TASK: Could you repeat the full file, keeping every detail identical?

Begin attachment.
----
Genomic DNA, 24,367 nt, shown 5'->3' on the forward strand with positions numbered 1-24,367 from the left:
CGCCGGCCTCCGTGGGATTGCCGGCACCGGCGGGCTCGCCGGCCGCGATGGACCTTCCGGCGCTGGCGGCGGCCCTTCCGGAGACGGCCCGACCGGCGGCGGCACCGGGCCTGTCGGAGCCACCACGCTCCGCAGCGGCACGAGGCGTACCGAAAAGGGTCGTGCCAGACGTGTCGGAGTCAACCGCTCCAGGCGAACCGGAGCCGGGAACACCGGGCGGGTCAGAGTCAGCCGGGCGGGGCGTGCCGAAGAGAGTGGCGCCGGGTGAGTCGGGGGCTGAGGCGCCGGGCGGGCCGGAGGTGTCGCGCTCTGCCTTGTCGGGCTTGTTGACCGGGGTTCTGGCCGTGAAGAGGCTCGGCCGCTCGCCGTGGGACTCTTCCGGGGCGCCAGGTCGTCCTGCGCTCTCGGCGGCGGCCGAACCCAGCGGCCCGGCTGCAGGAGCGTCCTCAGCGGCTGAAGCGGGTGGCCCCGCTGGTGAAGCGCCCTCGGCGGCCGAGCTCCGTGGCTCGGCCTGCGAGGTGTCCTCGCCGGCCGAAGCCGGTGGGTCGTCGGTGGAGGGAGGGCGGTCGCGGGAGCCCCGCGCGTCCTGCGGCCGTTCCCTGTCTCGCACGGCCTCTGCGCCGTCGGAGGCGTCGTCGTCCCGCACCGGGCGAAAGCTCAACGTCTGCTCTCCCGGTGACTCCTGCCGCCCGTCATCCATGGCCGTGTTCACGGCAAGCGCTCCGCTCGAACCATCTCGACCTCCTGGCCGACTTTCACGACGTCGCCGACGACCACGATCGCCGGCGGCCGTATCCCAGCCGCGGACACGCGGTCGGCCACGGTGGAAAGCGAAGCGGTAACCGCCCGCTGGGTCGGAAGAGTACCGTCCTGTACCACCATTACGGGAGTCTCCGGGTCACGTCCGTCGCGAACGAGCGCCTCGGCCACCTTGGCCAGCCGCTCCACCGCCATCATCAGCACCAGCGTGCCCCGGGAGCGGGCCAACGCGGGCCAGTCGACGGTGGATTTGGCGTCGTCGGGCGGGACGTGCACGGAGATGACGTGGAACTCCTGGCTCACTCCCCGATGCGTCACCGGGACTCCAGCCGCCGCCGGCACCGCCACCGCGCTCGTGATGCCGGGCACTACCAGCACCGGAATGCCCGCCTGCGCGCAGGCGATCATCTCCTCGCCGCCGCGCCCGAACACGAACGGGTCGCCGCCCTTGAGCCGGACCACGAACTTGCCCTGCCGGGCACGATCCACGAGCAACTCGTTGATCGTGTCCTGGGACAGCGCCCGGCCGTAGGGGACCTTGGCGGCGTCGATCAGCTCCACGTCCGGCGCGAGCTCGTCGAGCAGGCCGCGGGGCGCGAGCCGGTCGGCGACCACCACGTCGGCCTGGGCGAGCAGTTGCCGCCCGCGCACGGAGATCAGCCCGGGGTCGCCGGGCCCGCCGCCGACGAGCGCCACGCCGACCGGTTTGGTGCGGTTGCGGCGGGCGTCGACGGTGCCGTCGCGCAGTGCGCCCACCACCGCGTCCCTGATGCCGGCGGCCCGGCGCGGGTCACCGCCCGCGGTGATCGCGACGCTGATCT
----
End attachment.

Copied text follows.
Genomic DNA, 24,367 nt, shown 5'->3' on the forward strand with positions numbered 1-24,367 from the left:
CGCCGGCCTCCGTGGGATTGCCGGCACCGGCGGGCTCGCCGGCCGCGATGGACCTTCCGGCGCTGGCGGCGGCCCTTCCGGAGACGGCCCGACCGGCGGCGGCACCGGGCCTGTCGGAGCCACCACGCTCCGCAGCGGCACGAGGCGTACCGAAAAGGGTCGTGCCAGACGTGTCGGAGTCAACCGCTCCAGGCGAACCGGAGCCGGGAACACCGGGCGGGTCAGAGTCAGCCGGGCGGGGCGTGCCGAAGAGAGTGGCGCCGGGTGAGTCGGGGGCTGAGGCGCCGGGCGGGCCGGAGGTGTCGCGCTCTGCCTTGTCGGGCTTGTTGACCGGGGTTCTGGCCGTGAAGAGGCTCGGCCGCTCGCCGTGGGACTCTTCCGGGGCGCCAGGTCGTCCTGCGCTCTCGGCGGCGGCCGAACCCAGCGGCCCGGCTGCAGGAGCGTCCTCAGCGGCTGAAGCGGGTGGCCCCGCTGGTGAAGCGCCCTCGGCGGCCGAGCTCCGTGGCTCGGCCTGCGAGGTGTCCTCGCCGGCCGAAGCCGGTGGGTCGTCGGTGGAGGGAGGGCGGTCGCGGGAGCCCCGCGCGTCCTGCGGCCGTTCCCTGTCTCGCACGGCCTCTGCGCCGTCGGAGGCGTCGTCGTCCCGCACCGGGCGAAAGCTCAACGTCTGCTCTCCCGGTGACTCCTGCCGCCCGTCATCCATGGCCGTGTTCACGGCAAGCGCTCCGCTCGAACCATCTCGACCTCCTGGCCGACTTTCACGACGTCGCCGACGACCACGATCGCCGGCGGCCGTATCCCAGCCGCGGACACGCGGTCGGCCACGGTGGAAAGCGAAGCGGTAACCGCCCGCTGGGTCGGAAGAGTACCGTCCTGTACCACCATTACGGGAGTCTCCGGGTCACGTCCGTCGCGAACGAGCGCCTCGGCCACCTTGGCCAGCCGCTCCACCGCCATCATCAGCACCAGCGTGCCCCGGGAGCGGGCCAACGCGGGCCAGTCGACGGTGGATTTGGCGTCGTCGGGCGGGACGTGCACGGAGATGACGTGGAACTCCTGGCTCACTCCCCGATGCGTCACCGGGACTCCAGCCGCCGCCGGCACCGCCACCGCGCTCGTGATGCCGGGCACTACCAGCACCGGAATGCCCGCCTGCGCGCAGGCGATCATCTCCTCGCCGCCGCGCCCGAACACGAACGGGTCGCCGCCCTTGAGCCGGACCACGAACTTGCCCTGCCGGGCACGATCCACGAGCAACTCGTTGATCGTGTCCTGGGACAGCGCCCGGCCGTAGGGGACCTTGGCGGCGTCGATCAGCTCCACGTCCGGCGCGAGCTCGTCGAGCAGGCCGCGGGGCGCGAGCCGGTCGGCGACCACCACGTCGGCCTGGGCGAGCAGTTGCCGCCCGCGCACGGAGATCAGCCCGGGGTCGCCGGGCCCGCCGCCGACGAGCGCCACGCCGACCGGTTTGGTGCGGTTGCGGCGGGCGTCGACGGTGCCGTCGCGCAGTGCGCCCACCACCGCGTCCCTGATGCCGGCGGCCCGGCGCGGGTCACCGCCCGCGGTGATCGCGACGCTGATCT